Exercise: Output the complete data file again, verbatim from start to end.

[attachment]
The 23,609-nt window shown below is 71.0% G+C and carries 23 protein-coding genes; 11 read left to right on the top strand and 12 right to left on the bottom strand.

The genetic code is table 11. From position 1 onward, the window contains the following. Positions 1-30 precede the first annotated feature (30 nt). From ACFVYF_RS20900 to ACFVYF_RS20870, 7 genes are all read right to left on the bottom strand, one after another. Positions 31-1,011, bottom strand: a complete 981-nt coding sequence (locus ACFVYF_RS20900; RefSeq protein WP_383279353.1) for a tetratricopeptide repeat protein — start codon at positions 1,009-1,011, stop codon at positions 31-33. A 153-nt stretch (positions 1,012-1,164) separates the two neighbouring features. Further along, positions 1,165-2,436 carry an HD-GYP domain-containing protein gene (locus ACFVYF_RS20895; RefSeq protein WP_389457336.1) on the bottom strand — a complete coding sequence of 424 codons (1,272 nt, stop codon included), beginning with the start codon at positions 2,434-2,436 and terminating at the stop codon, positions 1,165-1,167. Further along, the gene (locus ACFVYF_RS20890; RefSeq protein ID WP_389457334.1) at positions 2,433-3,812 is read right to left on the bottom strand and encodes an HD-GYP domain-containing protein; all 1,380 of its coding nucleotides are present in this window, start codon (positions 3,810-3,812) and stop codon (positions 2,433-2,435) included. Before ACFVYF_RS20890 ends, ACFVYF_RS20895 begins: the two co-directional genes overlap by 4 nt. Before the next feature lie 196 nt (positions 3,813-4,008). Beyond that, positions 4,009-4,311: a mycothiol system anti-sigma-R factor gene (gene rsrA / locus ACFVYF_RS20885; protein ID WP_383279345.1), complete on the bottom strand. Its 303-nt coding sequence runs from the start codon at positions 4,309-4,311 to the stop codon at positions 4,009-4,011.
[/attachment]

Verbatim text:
The 23,609-nt window shown below is 71.0% G+C and carries 23 protein-coding genes; 11 read left to right on the top strand and 12 right to left on the bottom strand.

The genetic code is table 11. From position 1 onward, the window contains the following. Positions 1-30 precede the first annotated feature (30 nt). From ACFVYF_RS20900 to ACFVYF_RS20870, 7 genes are all read right to left on the bottom strand, one after another. Positions 31-1,011, bottom strand: a complete 981-nt coding sequence (locus ACFVYF_RS20900; RefSeq protein WP_383279353.1) for a tetratricopeptide repeat protein — start codon at positions 1,009-1,011, stop codon at positions 31-33. A 153-nt stretch (positions 1,012-1,164) separates the two neighbouring features. Further along, positions 1,165-2,436 carry an HD-GYP domain-containing protein gene (locus ACFVYF_RS20895; RefSeq protein WP_389457336.1) on the bottom strand — a complete coding sequence of 424 codons (1,272 nt, stop codon included), beginning with the start codon at positions 2,434-2,436 and terminating at the stop codon, positions 1,165-1,167. Further along, the gene (locus ACFVYF_RS20890; RefSeq protein ID WP_389457334.1) at positions 2,433-3,812 is read right to left on the bottom strand and encodes an HD-GYP domain-containing protein; all 1,380 of its coding nucleotides are present in this window, start codon (positions 3,810-3,812) and stop codon (positions 2,433-2,435) included. Before ACFVYF_RS20890 ends, ACFVYF_RS20895 begins: the two co-directional genes overlap by 4 nt. Before the next feature lie 196 nt (positions 3,813-4,008). Beyond that, positions 4,009-4,311: a mycothiol system anti-sigma-R factor gene (gene rsrA / locus ACFVYF_RS20885; protein ID WP_383279345.1), complete on the bottom strand. Its 303-nt coding sequence runs from the start codon at positions 4,309-4,311 to the stop codon at positions 4,009-4,011.